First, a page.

Here’s beer’s quandary: when it claims its legitimate place as the most popular adult beverage, it also becomes the most despised and dumbed-down of beverages. When beer embraces all its diversity, it risks taking itself too seriously: it becomes precious and snooty.

This tension surfaced in a recent editorial in the high-end food magazine Saveur, which chastised beer writers who took their subject seriously for trying to find “ways to make beer more exclusive—more like (let’s be honest here) wine.” Beer writers howled, and rightly so. The assumption, of course, is that wine is high-brow and beer, low. Hence the bizarre phenomenon of over-educated rich kids searching for their proletariat roots by buying Pabst Blue Ribbon.

There is some terrific beer writing out there that can hold its own with the best food and drinks writing, but not all of it is easy going for the beginning beer reader. They’re not all going to plunge straight into Jackson, sign up for the Beer Judging Certification Program, and learn to brew their own helles.

Duane Swierczynski has written a perfect “gateway” book for an untapped audience: young beer drinkers who may be put off by the serious tone of other beer writing, but who are, nevertheless, primed to learn more about their favorite beverage. Even the title The Big Book O’ Beer (subtitled “Everything You Ever Wanted to Know About the Greatest Beverage on Earth”) is popular and reassuringly jokey.

The Big Book O’ Beer is a heavy-weight paperback, lavishly illustrated, that is remarkably broad in its coverage. Any beer topic you can mention gets a nod in the form of a two-to-four page mini-article. The evolution of the beer can: four pages (with a sidebar on how to “shotgun” a beer). The art of the beer label: six pages. The perfect glass (from chalices for abbey beers to the goofy plastic cap with room for two beers and tubes that lead to your mouth): four pages. Brewing your own beer: four pages. Prohibition: three pages.

Each of these subjects can be—and has been—the subject of entire books, and experts will certainly find errors and omissions (for example, the throw-away line that beers termed dubbels are “double the malt strength”), but for every small slip, there is a host of “Hey, I never knew that about beer” entries that will entertain and enlighten.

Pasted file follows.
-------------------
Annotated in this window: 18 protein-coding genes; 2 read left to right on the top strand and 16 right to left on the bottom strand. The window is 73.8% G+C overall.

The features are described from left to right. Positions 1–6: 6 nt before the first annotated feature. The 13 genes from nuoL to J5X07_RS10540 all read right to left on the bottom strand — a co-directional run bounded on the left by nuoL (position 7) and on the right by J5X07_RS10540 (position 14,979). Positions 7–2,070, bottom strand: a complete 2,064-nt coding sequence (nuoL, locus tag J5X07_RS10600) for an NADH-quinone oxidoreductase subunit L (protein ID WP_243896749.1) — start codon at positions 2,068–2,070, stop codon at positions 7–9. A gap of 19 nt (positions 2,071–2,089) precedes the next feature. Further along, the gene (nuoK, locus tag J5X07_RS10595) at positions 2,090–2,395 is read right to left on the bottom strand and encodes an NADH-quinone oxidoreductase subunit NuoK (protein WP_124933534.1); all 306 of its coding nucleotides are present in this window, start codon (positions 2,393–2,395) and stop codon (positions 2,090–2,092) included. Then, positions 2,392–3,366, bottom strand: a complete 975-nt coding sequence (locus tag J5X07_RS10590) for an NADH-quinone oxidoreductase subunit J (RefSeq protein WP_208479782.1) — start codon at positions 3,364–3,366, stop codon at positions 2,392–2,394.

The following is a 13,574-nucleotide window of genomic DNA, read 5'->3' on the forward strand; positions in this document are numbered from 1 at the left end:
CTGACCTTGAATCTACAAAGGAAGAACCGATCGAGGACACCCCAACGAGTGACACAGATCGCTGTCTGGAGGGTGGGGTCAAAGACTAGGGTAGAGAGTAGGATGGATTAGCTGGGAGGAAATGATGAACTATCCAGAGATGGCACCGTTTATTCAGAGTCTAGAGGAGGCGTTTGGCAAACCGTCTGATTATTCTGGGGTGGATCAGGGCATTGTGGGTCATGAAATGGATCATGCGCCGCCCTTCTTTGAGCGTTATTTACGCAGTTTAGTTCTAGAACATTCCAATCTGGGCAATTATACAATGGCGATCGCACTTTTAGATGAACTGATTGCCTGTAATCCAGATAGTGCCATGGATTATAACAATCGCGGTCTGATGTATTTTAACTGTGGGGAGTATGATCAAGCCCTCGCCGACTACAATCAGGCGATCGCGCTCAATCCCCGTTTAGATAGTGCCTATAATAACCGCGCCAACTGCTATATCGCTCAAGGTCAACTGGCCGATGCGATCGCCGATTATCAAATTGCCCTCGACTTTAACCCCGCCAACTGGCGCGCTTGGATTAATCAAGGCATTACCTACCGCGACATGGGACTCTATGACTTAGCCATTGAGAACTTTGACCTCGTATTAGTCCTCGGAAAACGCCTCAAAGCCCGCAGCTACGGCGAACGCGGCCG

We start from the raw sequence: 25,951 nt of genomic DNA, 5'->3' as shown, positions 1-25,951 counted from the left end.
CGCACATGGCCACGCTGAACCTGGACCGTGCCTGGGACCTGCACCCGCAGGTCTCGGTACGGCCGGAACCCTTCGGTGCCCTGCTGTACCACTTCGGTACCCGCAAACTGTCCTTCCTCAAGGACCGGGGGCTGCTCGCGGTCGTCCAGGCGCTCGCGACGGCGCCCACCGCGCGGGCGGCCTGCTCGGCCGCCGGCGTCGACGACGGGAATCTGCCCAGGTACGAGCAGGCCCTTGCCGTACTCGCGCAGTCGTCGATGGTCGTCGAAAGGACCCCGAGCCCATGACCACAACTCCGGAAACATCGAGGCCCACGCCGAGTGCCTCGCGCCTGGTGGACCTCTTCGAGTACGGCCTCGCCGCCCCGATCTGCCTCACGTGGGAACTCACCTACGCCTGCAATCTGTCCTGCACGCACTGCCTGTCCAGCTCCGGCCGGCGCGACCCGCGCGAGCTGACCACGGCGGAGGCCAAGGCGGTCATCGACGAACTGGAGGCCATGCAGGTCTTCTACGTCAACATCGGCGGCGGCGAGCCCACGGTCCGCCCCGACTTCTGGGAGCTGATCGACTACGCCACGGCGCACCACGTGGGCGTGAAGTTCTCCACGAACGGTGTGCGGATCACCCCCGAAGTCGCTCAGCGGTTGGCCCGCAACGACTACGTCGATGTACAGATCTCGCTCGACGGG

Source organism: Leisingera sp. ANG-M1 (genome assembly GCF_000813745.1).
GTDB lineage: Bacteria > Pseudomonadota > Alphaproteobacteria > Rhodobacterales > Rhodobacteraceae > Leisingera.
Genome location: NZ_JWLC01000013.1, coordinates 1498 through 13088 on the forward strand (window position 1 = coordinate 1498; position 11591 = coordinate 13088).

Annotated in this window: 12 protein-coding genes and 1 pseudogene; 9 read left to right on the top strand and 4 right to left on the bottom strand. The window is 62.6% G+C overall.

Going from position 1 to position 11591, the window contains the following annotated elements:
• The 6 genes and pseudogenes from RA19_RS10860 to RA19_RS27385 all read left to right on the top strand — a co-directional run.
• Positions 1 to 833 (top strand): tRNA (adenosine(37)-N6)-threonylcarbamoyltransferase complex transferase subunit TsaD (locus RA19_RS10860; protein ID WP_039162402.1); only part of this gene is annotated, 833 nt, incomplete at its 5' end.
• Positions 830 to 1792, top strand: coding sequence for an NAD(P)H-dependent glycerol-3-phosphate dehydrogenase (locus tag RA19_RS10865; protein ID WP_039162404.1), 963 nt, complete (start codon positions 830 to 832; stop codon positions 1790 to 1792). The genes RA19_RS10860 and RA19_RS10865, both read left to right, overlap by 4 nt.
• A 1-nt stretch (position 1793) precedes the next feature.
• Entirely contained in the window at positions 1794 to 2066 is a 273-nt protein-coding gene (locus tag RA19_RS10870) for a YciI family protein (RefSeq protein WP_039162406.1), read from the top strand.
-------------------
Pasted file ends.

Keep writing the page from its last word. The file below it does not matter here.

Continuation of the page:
This certainly feels like a book for the web-savvy: the bites of information are short, discrete, and well-illustrated. You could dip into the book at any point—web-like—find a nugget of information on the subject you need, then leave satisfied. More and more books will probably look like this in the years ahead.

The writing is informed and funny. Swierczynski is writing for fellow beer drinkers who he may just convert to beer lovers. And, refreshingly, he doesn’t take himself too seriously. An entry under “Great Moments in Beer History: Modernity” reads:

1993. The author turns 21 and retires with some close friends to the Sam Adams Brewhouse in Philadelphia. It is a Monday night, and glasses of sweet, nourishing Sammy are only a buck. The author drinks at least $11 worth of beer, and later can’t remember how to spell his last name.

Buy this book and give it to your smart, 25-year-old, web-wiz nephew who is just now earning enough to develop his adult beer tastes.

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